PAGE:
**

Amen, a.k.a. Amun and the Jewish God

       

The ancient Israelites who were part of the Canaanite Hyksos invaders of Egypt took many ideas from ancient Egypt when they along with the Hyksos community were expelled from Egypt after 200 years of Hyksos rulership. This expulsion was recast as the Exodus Story which covered up the actual humiliation of Israelites. Israelite priests of Judah when concocting their myths of origin borrowed heavily from ancient Egypt's religion. By the time period the Torah/Tanakh stories were written, 500 to 300 BC, Egyptian rulers and priesthoods had succumbed to Alexander's conquest and the Greek Ptolemies were installed. Jewish writers felt free to retell the by then 1000 year old story of how they left Egypt. Ahkenaton's monotheistic rebellion was recast by these ancient Hebrews as Moses' Sinai Covenant wherein the Canaanite pantheon's God Most High, EL Elyon, was subsumed into Yahweh, EL's son. EL's consort, Asherah, was given the boot along with all the rest of the Canaanite pantheon. And it worked because unlike Ahkenaton's Egypt there were no Canaanite priesthoods left to reestablish Canaanite religion after their defeat at the hands of Egyptian armies.

Ancient Jewish authors of the Torah/Tanakh remade many pagan deities into "Hebrews" and the Hebrew God of Israel character was borrowed from Egypt's "hidden god", Amun, cognates Amen as Amen-Ra, the hidden god with the Sun's appearance. But look at the way Egyptians thought of Amen and match it with YHWH/EL.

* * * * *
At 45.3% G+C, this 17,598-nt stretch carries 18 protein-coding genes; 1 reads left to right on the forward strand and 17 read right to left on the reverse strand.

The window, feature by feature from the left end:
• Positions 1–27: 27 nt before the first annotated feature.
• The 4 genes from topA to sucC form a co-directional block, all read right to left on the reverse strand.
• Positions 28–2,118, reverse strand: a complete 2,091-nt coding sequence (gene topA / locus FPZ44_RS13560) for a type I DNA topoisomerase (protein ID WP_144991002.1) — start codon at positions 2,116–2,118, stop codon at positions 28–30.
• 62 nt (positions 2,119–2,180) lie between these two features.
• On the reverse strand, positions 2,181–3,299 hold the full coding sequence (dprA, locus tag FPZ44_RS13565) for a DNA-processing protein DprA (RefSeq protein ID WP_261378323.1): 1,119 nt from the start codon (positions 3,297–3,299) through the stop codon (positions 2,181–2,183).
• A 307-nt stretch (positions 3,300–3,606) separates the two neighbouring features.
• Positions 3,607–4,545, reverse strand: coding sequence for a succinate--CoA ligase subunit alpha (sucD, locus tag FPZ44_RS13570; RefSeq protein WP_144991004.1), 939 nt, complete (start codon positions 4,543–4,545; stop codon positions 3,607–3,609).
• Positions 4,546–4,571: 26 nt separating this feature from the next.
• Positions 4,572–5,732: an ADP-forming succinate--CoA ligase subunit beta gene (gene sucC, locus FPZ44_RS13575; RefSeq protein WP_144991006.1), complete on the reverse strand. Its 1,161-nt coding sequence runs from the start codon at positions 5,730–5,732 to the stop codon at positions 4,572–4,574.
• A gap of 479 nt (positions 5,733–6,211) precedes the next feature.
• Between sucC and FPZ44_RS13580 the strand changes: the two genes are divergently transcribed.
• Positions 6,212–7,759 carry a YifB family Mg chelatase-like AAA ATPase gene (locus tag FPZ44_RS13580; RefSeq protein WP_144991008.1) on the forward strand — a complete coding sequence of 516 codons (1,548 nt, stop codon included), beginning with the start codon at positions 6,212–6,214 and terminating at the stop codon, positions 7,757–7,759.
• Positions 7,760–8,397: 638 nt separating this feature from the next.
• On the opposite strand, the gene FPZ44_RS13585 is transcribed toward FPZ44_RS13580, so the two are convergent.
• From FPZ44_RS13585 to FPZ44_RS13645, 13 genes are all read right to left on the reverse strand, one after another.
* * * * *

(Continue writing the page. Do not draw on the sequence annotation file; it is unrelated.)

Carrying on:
"[Amun] who comes at the voice of the poor in distress, who gives breath to him who is wretched..You are Amun, the Lord of the silent, who comes at the voice of the poor; when I call to you in my distress You come and rescue me...Though the servant was disposed to do evil, the Lord is disposed to forgive. The Lord of Thebes spends not a whole day in anger; His wrath passes in a moment; none remains. His breath comes back to us in mercy..May your ka be kind; may you forgive; It shall not happen again."--from Wikipedia

"EL stands in the Divine Assembly. He judges among the gods. "How long will you judge unjustly, and show partiality to the wicked? Defend the poor and fatherless; Do justice to the afflicted and needy. Deliver the poor and needy; Free them from the hand of the wicked."--Psalm 82:1-4

"And he passed in front of Moses, proclaiming, "The LORD, the LORD, the compassionate and gracious God, slow to anger, abounding in love and faithfulness."--Exodus 34:6

Amen was effectively neutralized and made an afterthought of Hebrew prayer. This was the Jewish way--capturing pagan deities and recasting their stories to support the Jewish theology and Jewish "history".

 

Amun and Amun-Re

"Amun-Re grew so important spiritually and politically by the time of the New Kingdom that Egypt became something of a Theocracy. At the apex of his worship, Egyptian religion approached monotheism. The other gods became mere symbols of his power, or manifestations of Amun-Re. In essence, he became the one and only supreme deity.

In the middle of the 16th Dynasty, with the expulsion of the Hyksos rulers of Egypt, Amun's growth was accelerated due to the vindication of both Egyptian power and Amun-Re as a protector of both the Egyptian state and the Monarchy. At that time, temples were built and dedicated to Amun throughout Egypt, including the Luxor Temple and the Great Temple at Karnak. His importance during this and later periods is evidenced by the grander and extravagance of these temples. They were enlarged and enriched over the centuries by rulers of Egypt who were eager to express their devotion to Amun-Re.